This process has changed over time for me. When I published In Between Seasons, my father was the only one allowed to read it. The Sight has already been read by three people, but that was years ago and now I know how much better it can be. Walking in the Shadows is when I officially had a mentor and an editing helper. She helped it to become what it was as far as being a cleanly edited book while weeding out the weak parts. I also asked an author friend to review it and give me some insights–she helped me by asking for a few more suspenseful scenes. Now every Wednesday I reveal a little bit of what I am working on to my readers, and I give larger chunks to my mentor to critique before I give her the whole thing. One of my novels, Deadly Sins, has been kept secret from everyone but my family and mentor. I’ve given sneak peeks, but without really saying what the subject is. I want that to remain secret to my readers until the day the blurb is released.
What are you most passionate about?
Keeping my honesty and integrity in whatever I find myself doing. If I am true to myself and my family, then I won’t have anything to regret.
Do you have any advice for aspiring authors out there?
Take advice with a grain of salt. If you don’t want to write everyday, don’t. If you need to, then do it. Find what works best for you and run with it–just don’t give up. Get yourself a grammar book and hold yourself to the standards within it–we won’t always have the answers, but if you get stuck, it’s the best resource you can have. (I have The Longman Handbook for Writers and Readers)
Where do you get your ideas for your books?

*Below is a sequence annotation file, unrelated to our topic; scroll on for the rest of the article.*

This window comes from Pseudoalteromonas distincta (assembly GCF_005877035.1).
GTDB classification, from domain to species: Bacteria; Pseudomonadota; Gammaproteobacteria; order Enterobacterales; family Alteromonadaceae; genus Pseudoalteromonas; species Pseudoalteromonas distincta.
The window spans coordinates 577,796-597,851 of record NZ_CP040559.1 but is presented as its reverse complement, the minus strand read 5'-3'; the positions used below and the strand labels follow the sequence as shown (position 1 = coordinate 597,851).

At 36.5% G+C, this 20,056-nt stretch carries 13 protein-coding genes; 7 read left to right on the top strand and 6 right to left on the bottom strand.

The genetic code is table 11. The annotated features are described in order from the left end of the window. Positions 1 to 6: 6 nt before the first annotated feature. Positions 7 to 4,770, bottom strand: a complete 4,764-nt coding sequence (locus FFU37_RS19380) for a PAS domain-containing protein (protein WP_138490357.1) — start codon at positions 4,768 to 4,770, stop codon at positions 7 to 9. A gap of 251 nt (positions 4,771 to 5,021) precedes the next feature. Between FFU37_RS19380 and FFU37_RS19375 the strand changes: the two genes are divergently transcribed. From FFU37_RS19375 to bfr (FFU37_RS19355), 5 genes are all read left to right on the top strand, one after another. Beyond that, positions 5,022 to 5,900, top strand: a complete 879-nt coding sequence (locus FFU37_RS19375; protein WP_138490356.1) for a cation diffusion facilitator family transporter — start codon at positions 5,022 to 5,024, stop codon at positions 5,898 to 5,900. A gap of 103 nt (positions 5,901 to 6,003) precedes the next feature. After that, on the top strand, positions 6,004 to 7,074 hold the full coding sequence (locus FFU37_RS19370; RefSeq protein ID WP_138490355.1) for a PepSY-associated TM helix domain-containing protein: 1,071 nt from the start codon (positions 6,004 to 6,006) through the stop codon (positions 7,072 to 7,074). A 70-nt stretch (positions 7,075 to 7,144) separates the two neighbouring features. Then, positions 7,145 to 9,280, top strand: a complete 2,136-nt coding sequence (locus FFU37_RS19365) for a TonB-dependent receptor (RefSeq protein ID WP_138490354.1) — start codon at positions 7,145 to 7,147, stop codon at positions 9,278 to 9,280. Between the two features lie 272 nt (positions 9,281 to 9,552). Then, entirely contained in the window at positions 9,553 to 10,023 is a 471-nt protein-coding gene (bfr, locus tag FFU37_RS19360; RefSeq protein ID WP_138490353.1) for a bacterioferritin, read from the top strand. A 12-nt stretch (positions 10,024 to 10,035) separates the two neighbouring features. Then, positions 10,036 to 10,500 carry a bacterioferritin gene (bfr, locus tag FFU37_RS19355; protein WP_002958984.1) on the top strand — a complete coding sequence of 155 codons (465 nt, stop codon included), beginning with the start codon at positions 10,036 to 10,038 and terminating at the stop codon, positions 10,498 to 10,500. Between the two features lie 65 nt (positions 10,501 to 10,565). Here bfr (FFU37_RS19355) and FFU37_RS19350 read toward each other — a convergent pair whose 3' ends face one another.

Everywhere and everything. My ideas usually only solidify in my dreams, but I know that the ideas come from things I see everyday–when I sleep they just come together well enough that I can wake up and start typing them into reality–or should I say an alternate reality.
What has been the most surreal moment when it comes to being a published author?
When I had a reader tell me that my book made them cry. It was amazing to know that I could have that affect on someone–of course, I hate making people cry, but it was still pretty awesome.
What has been the hardest moment for you when it comes to your books and being an author?
The frustration of watching my sales either go up or down, and trying to figure out what advice is good advice in publishing and what isn’t.
Who is your favorite author? Favorite book?
What inspires you?
For all different reasons, my friends, my family and my readers. My friends and family help me to keep going when things get hard, and they remind me to take a break every once in awhile. My readers inspire me because I love knowing that someone has been moved by my writing and that it means something to someone other than me.
Any other tidbits you want us to know?
I just entered the world of Facebook! Yes, and I am running a giveaway where for every 50 likes I get, once I hit 100, one person (two for the first 100) will get an e-copy of In Between Seasons and Walking in the Shadows.